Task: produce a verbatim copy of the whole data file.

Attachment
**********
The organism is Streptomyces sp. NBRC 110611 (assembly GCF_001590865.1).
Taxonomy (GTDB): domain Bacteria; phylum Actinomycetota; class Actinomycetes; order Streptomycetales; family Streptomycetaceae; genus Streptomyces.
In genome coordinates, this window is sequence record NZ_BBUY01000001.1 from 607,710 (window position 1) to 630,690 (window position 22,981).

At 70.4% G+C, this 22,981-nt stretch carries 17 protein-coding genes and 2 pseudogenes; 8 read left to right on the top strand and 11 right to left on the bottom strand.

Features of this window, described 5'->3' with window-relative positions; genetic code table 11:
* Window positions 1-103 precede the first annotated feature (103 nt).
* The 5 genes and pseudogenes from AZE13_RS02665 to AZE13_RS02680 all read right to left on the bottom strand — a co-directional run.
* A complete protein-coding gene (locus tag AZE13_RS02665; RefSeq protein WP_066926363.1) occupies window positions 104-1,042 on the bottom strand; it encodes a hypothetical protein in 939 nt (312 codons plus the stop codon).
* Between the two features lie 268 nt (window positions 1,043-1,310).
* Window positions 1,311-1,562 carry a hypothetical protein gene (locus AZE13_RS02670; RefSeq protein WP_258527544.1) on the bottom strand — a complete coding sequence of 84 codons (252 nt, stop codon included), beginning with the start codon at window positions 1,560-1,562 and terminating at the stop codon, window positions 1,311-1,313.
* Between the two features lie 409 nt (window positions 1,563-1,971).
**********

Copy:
The organism is Streptomyces sp. NBRC 110611 (assembly GCF_001590865.1).
Taxonomy (GTDB): domain Bacteria; phylum Actinomycetota; class Actinomycetes; order Streptomycetales; family Streptomycetaceae; genus Streptomyces.
In genome coordinates, this window is sequence record NZ_BBUY01000001.1 from 607,710 (window position 1) to 630,690 (window position 22,981).

At 70.4% G+C, this 22,981-nt stretch carries 17 protein-coding genes and 2 pseudogenes; 8 read left to right on the top strand and 11 right to left on the bottom strand.

Features of this window, described 5'->3' with window-relative positions; genetic code table 11:
* Window positions 1-103 precede the first annotated feature (103 nt).
* The 5 genes and pseudogenes from AZE13_RS02665 to AZE13_RS02680 all read right to left on the bottom strand — a co-directional run.
* A complete protein-coding gene (locus tag AZE13_RS02665; RefSeq protein WP_066926363.1) occupies window positions 104-1,042 on the bottom strand; it encodes a hypothetical protein in 939 nt (312 codons plus the stop codon).
* Between the two features lie 268 nt (window positions 1,043-1,310).
* Window positions 1,311-1,562 carry a hypothetical protein gene (locus AZE13_RS02670; RefSeq protein WP_258527544.1) on the bottom strand — a complete coding sequence of 84 codons (252 nt, stop codon included), beginning with the start codon at window positions 1,560-1,562 and terminating at the stop codon, window positions 1,311-1,313.
* Between the two features lie 409 nt (window positions 1,563-1,971).